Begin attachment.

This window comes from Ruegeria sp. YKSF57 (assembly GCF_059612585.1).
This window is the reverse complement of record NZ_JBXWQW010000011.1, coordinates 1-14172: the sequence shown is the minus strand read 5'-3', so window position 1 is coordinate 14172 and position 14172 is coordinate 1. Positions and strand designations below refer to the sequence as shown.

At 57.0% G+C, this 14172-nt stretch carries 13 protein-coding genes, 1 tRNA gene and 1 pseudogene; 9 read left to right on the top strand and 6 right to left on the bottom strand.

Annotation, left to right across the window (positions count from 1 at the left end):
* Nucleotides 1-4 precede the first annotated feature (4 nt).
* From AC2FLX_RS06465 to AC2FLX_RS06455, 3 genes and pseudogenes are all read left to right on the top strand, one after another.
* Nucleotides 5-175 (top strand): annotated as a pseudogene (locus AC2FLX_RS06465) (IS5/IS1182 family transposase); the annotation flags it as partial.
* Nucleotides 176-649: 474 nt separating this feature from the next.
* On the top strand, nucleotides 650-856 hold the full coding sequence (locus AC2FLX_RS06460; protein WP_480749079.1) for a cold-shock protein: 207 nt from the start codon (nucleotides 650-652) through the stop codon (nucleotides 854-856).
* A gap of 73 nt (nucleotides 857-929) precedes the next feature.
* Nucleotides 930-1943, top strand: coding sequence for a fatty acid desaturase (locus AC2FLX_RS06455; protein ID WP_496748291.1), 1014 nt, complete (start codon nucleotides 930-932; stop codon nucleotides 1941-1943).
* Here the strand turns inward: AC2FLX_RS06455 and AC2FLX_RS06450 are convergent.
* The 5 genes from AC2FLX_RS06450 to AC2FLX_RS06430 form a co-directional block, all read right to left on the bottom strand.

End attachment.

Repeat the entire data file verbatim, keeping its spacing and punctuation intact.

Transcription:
This window comes from Ruegeria sp. YKSF57 (assembly GCF_059612585.1).
This window is the reverse complement of record NZ_JBXWQW010000011.1, coordinates 1-14172: the sequence shown is the minus strand read 5'-3', so window position 1 is coordinate 14172 and position 14172 is coordinate 1. Positions and strand designations below refer to the sequence as shown.

At 57.0% G+C, this 14172-nt stretch carries 13 protein-coding genes, 1 tRNA gene and 1 pseudogene; 9 read left to right on the top strand and 6 right to left on the bottom strand.

Annotation, left to right across the window (positions count from 1 at the left end):
* Nucleotides 1-4 precede the first annotated feature (4 nt).
* From AC2FLX_RS06465 to AC2FLX_RS06455, 3 genes and pseudogenes are all read left to right on the top strand, one after another.
* Nucleotides 5-175 (top strand): annotated as a pseudogene (locus AC2FLX_RS06465) (IS5/IS1182 family transposase); the annotation flags it as partial.
* Nucleotides 176-649: 474 nt separating this feature from the next.
* On the top strand, nucleotides 650-856 hold the full coding sequence (locus AC2FLX_RS06460; protein WP_480749079.1) for a cold-shock protein: 207 nt from the start codon (nucleotides 650-652) through the stop codon (nucleotides 854-856).
* A gap of 73 nt (nucleotides 857-929) precedes the next feature.
* Nucleotides 930-1943, top strand: coding sequence for a fatty acid desaturase (locus AC2FLX_RS06455; protein ID WP_496748291.1), 1014 nt, complete (start codon nucleotides 930-932; stop codon nucleotides 1941-1943).
* Here the strand turns inward: AC2FLX_RS06455 and AC2FLX_RS06450 are convergent.
* The 5 genes from AC2FLX_RS06450 to AC2FLX_RS06430 form a co-directional block, all read right to left on the bottom strand.